Ferrets originated from the European polecat, and many wild ferrets live in Canada. So, if you’re wondering, “Can ferrets withstand cold?” they absolutely can.
Before you take your ferret out in the snow to play, though, there are some items you should keep in mind. Read on to learn about when cold weather temperatures are healthy for ferrets.
Ferrets are cold-weather animals that thrive in temperatures as low as 32 degrees Fahrenheit as long as they have a dry environment and bedding to burrow in. They have a naturally thick coat that prevents them from getting too cold.
Yes, you can take your ferret out in the snow. In fact, your ferret will love frolicking and borrowing in the snow. However, you should only allow them to play in the snow for 15–20 minutes to prevent them from getting too cold.
Ferrets have a thick layer of fur that insulates them from the cold, much like winter jackets do for humans. Also, they may puff up their tail and fur to increase the warming ait pockets between the skin and the fur.
When playing with your ferret in the snow, it’s best to keep them on a leash. That way, they won’t be able to burrow out of your sight.
Ferrets can be in the snow, as they naturally live in cold climates in the wild.
There are few situations in which you shouldn’t let your ferret play in the snow, though. They include:
- Baby ferrets
- Ferrets with health conditions
- Elderly ferrets
Elderly ferrets, in particular, tend to lose fur as they get older, causing them to have less insulation.
Ferrets don’t get cold easily because they have a thick layer of fur that protects them from inclement weather. Furthermore, they live in cold weather areas in the wild.
If your ferrets are in conditions under 32 degrees Fahrenheit, they will start to feel cold.
Furthermore, you need to consider wind chill; if the temperature is 37 degrees, but the wind chill makes it feel like 30, your ferret will likely feel uncomfortable and might even suffer from hypothermia.
If ferrets get too cold, they could experience hypothermia, which is when they quickly lose their body heat. During this time, their bodies go into a shocked state. They also might begin getting frostbite, especially in areas where they don’t have fur, like on their paw pads and nose.
Before hypothermia sets in, there are other signs you can watch out for that indicate your ferret is suffering from the cold. They include:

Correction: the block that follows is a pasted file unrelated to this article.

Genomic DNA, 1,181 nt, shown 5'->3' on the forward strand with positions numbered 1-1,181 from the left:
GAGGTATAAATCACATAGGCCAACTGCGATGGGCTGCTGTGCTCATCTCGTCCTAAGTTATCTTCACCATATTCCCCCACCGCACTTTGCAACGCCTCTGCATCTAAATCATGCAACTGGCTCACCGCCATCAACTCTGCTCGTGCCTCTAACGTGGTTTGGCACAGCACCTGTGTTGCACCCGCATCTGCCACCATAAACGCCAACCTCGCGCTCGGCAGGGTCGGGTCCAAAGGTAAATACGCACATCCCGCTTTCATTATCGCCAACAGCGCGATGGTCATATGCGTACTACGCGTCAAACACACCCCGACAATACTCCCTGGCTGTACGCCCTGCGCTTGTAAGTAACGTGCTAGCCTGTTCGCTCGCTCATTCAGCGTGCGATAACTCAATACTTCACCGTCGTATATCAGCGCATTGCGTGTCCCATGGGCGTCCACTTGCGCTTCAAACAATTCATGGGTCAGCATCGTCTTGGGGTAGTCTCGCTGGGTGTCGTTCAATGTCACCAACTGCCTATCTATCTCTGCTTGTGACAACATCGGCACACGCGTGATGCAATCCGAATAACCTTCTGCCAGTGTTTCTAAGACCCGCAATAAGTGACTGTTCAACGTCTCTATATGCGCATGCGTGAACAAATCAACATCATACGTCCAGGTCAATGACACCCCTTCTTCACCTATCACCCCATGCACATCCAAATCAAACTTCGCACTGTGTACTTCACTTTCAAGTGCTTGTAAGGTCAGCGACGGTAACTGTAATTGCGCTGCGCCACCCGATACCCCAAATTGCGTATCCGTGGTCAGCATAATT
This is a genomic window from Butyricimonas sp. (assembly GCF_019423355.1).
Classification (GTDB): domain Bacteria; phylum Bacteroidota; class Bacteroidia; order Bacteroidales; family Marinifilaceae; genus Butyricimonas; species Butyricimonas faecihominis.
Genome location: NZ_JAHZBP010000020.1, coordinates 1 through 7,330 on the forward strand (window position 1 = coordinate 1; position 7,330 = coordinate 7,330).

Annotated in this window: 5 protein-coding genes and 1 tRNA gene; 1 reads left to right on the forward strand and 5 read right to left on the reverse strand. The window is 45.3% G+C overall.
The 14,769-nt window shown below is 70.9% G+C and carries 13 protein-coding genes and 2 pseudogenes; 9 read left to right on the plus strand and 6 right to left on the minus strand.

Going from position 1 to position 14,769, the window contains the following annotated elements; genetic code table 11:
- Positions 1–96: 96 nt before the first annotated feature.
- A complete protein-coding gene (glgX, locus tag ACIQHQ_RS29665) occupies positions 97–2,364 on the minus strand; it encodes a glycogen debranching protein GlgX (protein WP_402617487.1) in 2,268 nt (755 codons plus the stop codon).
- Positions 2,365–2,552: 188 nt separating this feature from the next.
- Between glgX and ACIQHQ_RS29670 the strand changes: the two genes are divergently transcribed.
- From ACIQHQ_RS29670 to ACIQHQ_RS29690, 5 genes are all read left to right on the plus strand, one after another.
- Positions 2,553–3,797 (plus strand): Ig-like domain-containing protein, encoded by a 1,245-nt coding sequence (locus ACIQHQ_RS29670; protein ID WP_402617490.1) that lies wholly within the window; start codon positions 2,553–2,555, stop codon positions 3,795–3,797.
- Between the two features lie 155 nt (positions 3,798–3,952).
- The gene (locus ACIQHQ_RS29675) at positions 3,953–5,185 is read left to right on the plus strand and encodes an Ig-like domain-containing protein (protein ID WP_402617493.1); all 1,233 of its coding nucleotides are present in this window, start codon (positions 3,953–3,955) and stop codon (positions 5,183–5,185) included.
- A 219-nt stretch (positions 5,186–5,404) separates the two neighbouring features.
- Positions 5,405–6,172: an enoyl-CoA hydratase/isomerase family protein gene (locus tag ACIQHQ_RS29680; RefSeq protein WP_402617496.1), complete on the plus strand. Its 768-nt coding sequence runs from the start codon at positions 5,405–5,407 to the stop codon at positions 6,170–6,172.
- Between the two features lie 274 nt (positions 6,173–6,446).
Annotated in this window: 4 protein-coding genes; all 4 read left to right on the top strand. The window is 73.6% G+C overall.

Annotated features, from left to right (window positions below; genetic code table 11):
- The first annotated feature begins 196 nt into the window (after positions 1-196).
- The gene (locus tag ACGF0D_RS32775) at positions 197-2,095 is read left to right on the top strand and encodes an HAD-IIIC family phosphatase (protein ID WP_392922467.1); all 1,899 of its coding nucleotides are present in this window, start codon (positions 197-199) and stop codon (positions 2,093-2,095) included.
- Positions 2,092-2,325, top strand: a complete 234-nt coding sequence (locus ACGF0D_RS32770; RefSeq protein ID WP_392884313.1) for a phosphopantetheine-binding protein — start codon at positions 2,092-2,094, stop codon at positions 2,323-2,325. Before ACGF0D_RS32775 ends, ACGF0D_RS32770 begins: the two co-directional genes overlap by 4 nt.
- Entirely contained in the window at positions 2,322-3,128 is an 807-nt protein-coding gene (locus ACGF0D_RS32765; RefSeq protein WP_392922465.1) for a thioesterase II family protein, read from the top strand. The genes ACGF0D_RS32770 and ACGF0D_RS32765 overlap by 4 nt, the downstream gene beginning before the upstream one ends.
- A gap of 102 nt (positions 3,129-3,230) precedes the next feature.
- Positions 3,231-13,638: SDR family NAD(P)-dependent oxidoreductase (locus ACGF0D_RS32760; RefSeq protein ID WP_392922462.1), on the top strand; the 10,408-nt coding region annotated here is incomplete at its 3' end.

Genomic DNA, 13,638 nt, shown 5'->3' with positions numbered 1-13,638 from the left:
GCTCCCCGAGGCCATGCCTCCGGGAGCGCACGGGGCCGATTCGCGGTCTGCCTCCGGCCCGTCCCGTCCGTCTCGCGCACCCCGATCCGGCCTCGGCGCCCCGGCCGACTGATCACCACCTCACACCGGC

- Dry skin
Dehydration is a widespread issue for ferrets in cold weather. That’s because the air is dry, and your ferret will likely be expending a lot of energy playing.
If you notice your ferret’s skin beginning to dry out, you should stop taking them outside in the cold until it heals. Otherwise, you run a higher risk of your ferret getting a skin infection.
You can leave your ferret outside in the winter as long as you provide them with proper shelter. That includes many dry blankets that they can burrow in, protection from wind, and a blanket over their cage if the temperature drops below 32 degrees Fahrenheit.
Hypothermia can set in if your ferret isn’t able to escape the elements. Although ferrets can withstand the cold, they prefer temperatures in the 60s.
So, it’s best to accompany your ferret on a leash outside in the winter. That way, they can play in the snow before you bring them to milder temperatures inside.
Any temperature below 32 degrees Fahrenheit is too cold for ferrets. If you expose your ferrets to cold temperatures and they don’t have the means to escape to shelter, they could die.
In the wild, ferrets may not leave their burrow for up to one week in the winter. Although wild ferrets typically consume less food in the winter, they gain more weight because of decreased activity.
So, you may notice that your ferret gains weight in the winter if you keep their cage in a cooler climate, and they become less active during playtime.
Dampness and wind can make cold temperatures even more uncomfortable for your ferrets. For this reason, if you keep their cage in a cold environment, you should ensure they always have access to dry bedding and shelter from the wind.
Ferrets can live in temperatures as low as 32 degrees Fahrenheit. If the temperature drops below 32 degrees, they’ll need plenty of blankets and shelter to prevent them from freezing to death.
You can also use cozy hammocks such as Vedem’s ferret hammock. It has multiple entrances for your ferret to escape cold temperatures. In addition, the plush fabric will cradle their body, helping them to stay warm.
Since ferrets in the wild live in northern regions such as Canada, they can survive in sub-zero temperatures. The difference is that they burrow in the ground, though.
So, since a ferret’s cage doesn’t mimic a ferret’s natural environment, you should never place their cage in a place that gets colder than 32 degrees.
You should keep your ferret in temperatures between 59–70 degrees Fahrenheit. Once temperatures reach close to 80 degrees, your ferret will start feeling uncomfortable.
Temperatures of 90 degrees Fahrenheit and higher are deadly to your ferret.
Another item to consider aside from the temperature is the humidity. Ferrets can’t sweat, so they expel heat through their feet, mouths, ears, and noses. The more humid an environment is, the more difficult it is for your ferret to use these natural cooling mechanisms.
Therefore, if you live in a hot and humid climate, ensuring your ferret is in the vicinity of an air conditioner and dehumidifier is crucial.
If you want to take your ferret outside to play in the snow, you no doubt want to know, “Can ferrets withstand cold?”
Thanks to their thick coat, ferrets enjoy the cold weather as long as the temperature doesn’t drop below 32 degrees Fahrenheit.